The reason for this is that 457 money can be utilized when you retire regardless of your age.

Note this is a governmental 457 plan we are talking about.  Not a non-governmental 457 plan.  Read this post on 457’s if you don’t know the difference. 

The maximum that you can place into a 457 plan is also $19,500. And, yes, you can max out both your 401K and your 457.  That’s not a problem (you can NOT max out both a 401K and a 403B, on the other hand).

3.  Max Out Your Health Savings Account (HSA)

The HSA plan is the only triple-tax free plan that exists (some call it the Stealth IRA).  You place pre-tax money into the account.  It grows tax-free.  And, so long as it is used for medical expenses, it never gets taxed when pulled out.

Honestly, it is the best investment plan that exists so long as it offers low-cost index funds.  However, you shouldn’t choose an HSA plan just for the retirement benefits, if the actual insurance plan offered through it doesn’t best suit your family’s need.

If the HSA does work well for you and your family, you can shelter up to $7,100 for families ($3,600 for individuals).  And, it may never get taxed again!

4. Cash Balance Plans

Some practices offer cash balance plans, which are another way to shelter pre-tax money.  I will not pretend to be an expert on this kind of plan.  They can get complicated, and the rules are different for every partner depending on age.

From what I understand, most plans do not last a long time, and it is more advantageous to have one when you are older in your career than younger.

The amount of money you can place into this kind of account depends on age.  Word on the street is that, for most doctors, $10,000 to $100,000 can be placed into this account (pre-tax) annually.

Of course, make sure the plan is right for you.  If your administrator is investing in high expense ratio actively managed funds, you should probably put your money elsewhere.

Here are some posts for further reading on cash balance plans.

5.  Backdoor Roth IRA

If you still haven’t reached your annual savings number (or don’t have some of the accounts listed above available to you), then the backdoor Roth IRA is the next step.

This is sheltered differently than the accounts listed above. This account offers post-tax benefits.  The money contributed has already been taxed.

However, unlike a regular taxable/brokerage account, the contribution and the capital gains will not be taxed again.

This is often the last account you’ll touch in retirement.  Roth money is also the best way to give money to your heirs because of the Stretch Roth IRA.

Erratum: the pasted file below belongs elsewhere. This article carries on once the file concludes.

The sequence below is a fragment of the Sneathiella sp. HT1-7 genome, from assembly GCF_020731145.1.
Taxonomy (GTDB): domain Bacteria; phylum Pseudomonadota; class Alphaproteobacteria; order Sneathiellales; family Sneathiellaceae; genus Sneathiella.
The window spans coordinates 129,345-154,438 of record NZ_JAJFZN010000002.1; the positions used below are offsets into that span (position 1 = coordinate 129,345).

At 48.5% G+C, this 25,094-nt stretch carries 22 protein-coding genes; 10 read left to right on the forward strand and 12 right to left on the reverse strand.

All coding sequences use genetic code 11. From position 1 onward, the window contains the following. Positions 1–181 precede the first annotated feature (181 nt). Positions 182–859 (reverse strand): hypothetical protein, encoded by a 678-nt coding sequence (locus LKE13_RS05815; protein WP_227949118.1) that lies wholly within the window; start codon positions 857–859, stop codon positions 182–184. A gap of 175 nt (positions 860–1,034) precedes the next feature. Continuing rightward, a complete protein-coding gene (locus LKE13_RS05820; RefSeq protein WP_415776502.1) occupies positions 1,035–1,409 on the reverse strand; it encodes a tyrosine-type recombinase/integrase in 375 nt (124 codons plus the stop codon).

Further Reading: Step by Step Tutorial for First Backdoor Roth IRA on Vanguard

6.  Non-Governmental 457 Plans

Non-governmental 457 plans (NG 457s) are not as straight forward as governmental plans. I’ve dedicated a whole post to this topic, and I’ve linked to it above in this post.

The reason it is so much lower on this list is that it is not really “your” money. It is your employer’s until you get paid the money back after you separate employment or retire.

However, it is investment money that is contributed pre-tax.  It will decrease your overall tax burden. And, so, if you have a good NG-457 plan then you should probably invest in this account before you start doing things that are not tax-advantaged.

This account has a max of $19,500 annual contribution.

 7.  Taxable Accounts

This is the big pool at the bottom of the investment savings ladder.  Once you have filled up all of the space available to you mentioned above, then the rest of your money goes in here until you reach or exceed your annual savings goals.

These accounts can be opened at any of the major investment companies (vanguard, fidelity, Charles Schwab, etc).

A Case Study Example

Say, that you have determined that you want to be saving $125,000 each year.  What do you have available to you?

Well, if you max out your 401K your employer will contribute/match up to $45,000.  You also have an HSA and NG-457 plan available.  Your spouse works, and he has access to a governmental 457.

For the sake of the example below, let’s assume that the NG-457 plan is a good plan worth investing in for retirement.

So, following the order above we would do the following:

  • Contribute $19,500 to 401K + match/contribution from employer (chosen by employer) = $45,000
  • Max out governmental 457 = $19,500
  • Contribute max to HSA for family = $7,100
  • For each spouse, max out backdoor Roth IRA money = $6,000 x 2 = $12,000
  • Max out non-governmental 457= $19,500

Up to this point, we have saved $103,100. But our goal is $125,000 annually. So, we would then place the remaining $21,900 each year into a taxable account to get to our goal.

Take Home

The take home here is to invest intentionally. The order you should invest for retirement should make sense and follow a logical order.

First, determine your annual savings goals. Then, fill up the buckets in order.

And don’t forget your other financial goals, too!  This post does not include conversations on when you should pay off your student loans or invest for your kid’s college.